“I’m originally from Buffalo, New York, and I moved out west in 2004 for a better quality of life. My education started out in chemistry but chemistry was not my forté, so I chose to change my major to computer science and that’s been my career for the last 34 years. Not too long ago, I decided to go into education, teaching IT. I’m now working at a federal programme called Job Corps which trains the workforce, for applicants aged 16 to 24. We have about 125 locations in the United States. It’s really exciting because students get hands-on training. Now that we’re in the time of covid-19, we have distance learning so we’re working from home, trying to help students. I will say that my career in IT wasn’t straightforward. I’ve worked for about 20 employers, compared with my dad who worked for one employer his whole career.”

How did you learn about Alison?

I got my degree in 1986 and, as I went along in my career, I realised my skills were getting dated and I decided to return to college after 20 years. After that programme, I felt like there were some things missing, that there were some components that the college really didn’t touch on. And so I was looking for other ways to train. I’m always looking for other forms of knowledge to tap. I was trying to find something that looked legitimate. At the time Alison was starting out and right away I discovered a curriculum for Business Administration. I wanted to see how this compared to my college experience and I was quite pleased with the components and what it covered, entrepreneurship in particular.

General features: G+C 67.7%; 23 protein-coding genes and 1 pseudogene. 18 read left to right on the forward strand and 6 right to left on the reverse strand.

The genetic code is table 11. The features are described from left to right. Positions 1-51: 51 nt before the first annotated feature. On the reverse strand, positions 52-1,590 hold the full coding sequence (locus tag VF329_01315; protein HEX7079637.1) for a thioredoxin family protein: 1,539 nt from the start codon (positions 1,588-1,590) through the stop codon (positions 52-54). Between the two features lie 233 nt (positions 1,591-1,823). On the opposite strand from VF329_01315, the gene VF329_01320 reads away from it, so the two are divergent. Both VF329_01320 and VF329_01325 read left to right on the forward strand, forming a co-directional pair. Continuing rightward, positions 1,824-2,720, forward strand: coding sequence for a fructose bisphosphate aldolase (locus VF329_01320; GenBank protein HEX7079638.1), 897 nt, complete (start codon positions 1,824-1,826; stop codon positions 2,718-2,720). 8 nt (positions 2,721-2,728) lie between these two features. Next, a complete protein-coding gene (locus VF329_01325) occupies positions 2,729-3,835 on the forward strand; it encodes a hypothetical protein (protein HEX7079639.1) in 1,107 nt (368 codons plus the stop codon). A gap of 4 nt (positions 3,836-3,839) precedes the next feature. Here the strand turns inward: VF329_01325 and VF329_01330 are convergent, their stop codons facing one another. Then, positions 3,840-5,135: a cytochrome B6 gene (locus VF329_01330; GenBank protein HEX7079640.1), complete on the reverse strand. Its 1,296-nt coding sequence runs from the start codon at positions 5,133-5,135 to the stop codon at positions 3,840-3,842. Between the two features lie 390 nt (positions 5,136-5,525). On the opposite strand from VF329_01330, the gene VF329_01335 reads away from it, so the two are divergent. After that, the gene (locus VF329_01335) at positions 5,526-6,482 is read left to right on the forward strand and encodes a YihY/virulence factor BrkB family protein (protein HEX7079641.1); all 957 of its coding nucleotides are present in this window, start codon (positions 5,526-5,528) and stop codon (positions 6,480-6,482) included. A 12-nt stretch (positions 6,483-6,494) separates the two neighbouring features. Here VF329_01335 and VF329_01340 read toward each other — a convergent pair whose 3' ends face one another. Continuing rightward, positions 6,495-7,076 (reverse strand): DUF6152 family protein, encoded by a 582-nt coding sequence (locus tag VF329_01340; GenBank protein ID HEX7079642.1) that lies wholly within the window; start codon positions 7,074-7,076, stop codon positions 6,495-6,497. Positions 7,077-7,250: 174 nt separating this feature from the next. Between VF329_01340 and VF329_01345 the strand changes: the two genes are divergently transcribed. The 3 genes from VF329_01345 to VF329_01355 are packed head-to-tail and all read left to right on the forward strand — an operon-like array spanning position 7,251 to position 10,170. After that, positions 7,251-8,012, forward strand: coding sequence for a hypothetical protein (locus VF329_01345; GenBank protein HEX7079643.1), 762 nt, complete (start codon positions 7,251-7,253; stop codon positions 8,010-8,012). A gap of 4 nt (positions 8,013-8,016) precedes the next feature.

What’s your favourite way to relax from studying?

I like working with my hands so I’m often out in the yard digging. We live near some freshwater lakes and, right now, I’m refurbishing a small rowboat.


Where are you working/what are you studying now?

At Job Corps, I teach office administration, which is pretty encompassing, from having to learn the applications for Microsoft Office Suite to showing students various equipment that is used in the office. One of the things they ought to know is dealing with money. We’ve encountered a free quick books curriculum that we use for teaching how to make bank transactions and how to write a cheque and things of that nature. 

How has Alison affected your career?

So the thing that I recall in the business administration programme is that, if you’re an entrepreneur, you should have a continuance of business plan, in case things go haywire like they are now. I was living in New York at the time of 9/11 and our data centre was cut off from the rest of the world. So suddenly you have to figure out what to do and you don’t know how long it’s going to last. That course on Alison took you through the many steps and phases of what you should be thinking about to develop that plan – to test it and to be ready to execute it when the time comes. That was a tough module because it really made you think. 

What would you say to someone if they asked you about Alison? Would you recommend it and why?

First of all, I would say that it’s legitimate. Somebody didn’t form this just as a way to make money. When you complete the programme of study and you earn a credential and can receive a document that’s official. And it expresses to a potential employer that you’ve paid the dues of learning something that took effort. There’s a lot to discover at Alison. When I first encountered it I thought “oh there’s just gonna be a little bit on here” but the range of topics covered was very deep and wide. And they’re not all just digital in nature. I teach with other instructors who teach Certified Medical Assistants and that is typically tough to teach in a distance learning mode. But I saw when I was on Alison that there was a lot related to nursing and lifecare. It’s very useful stuff.

Start you Alison journey like David did with a course in Business Administration!

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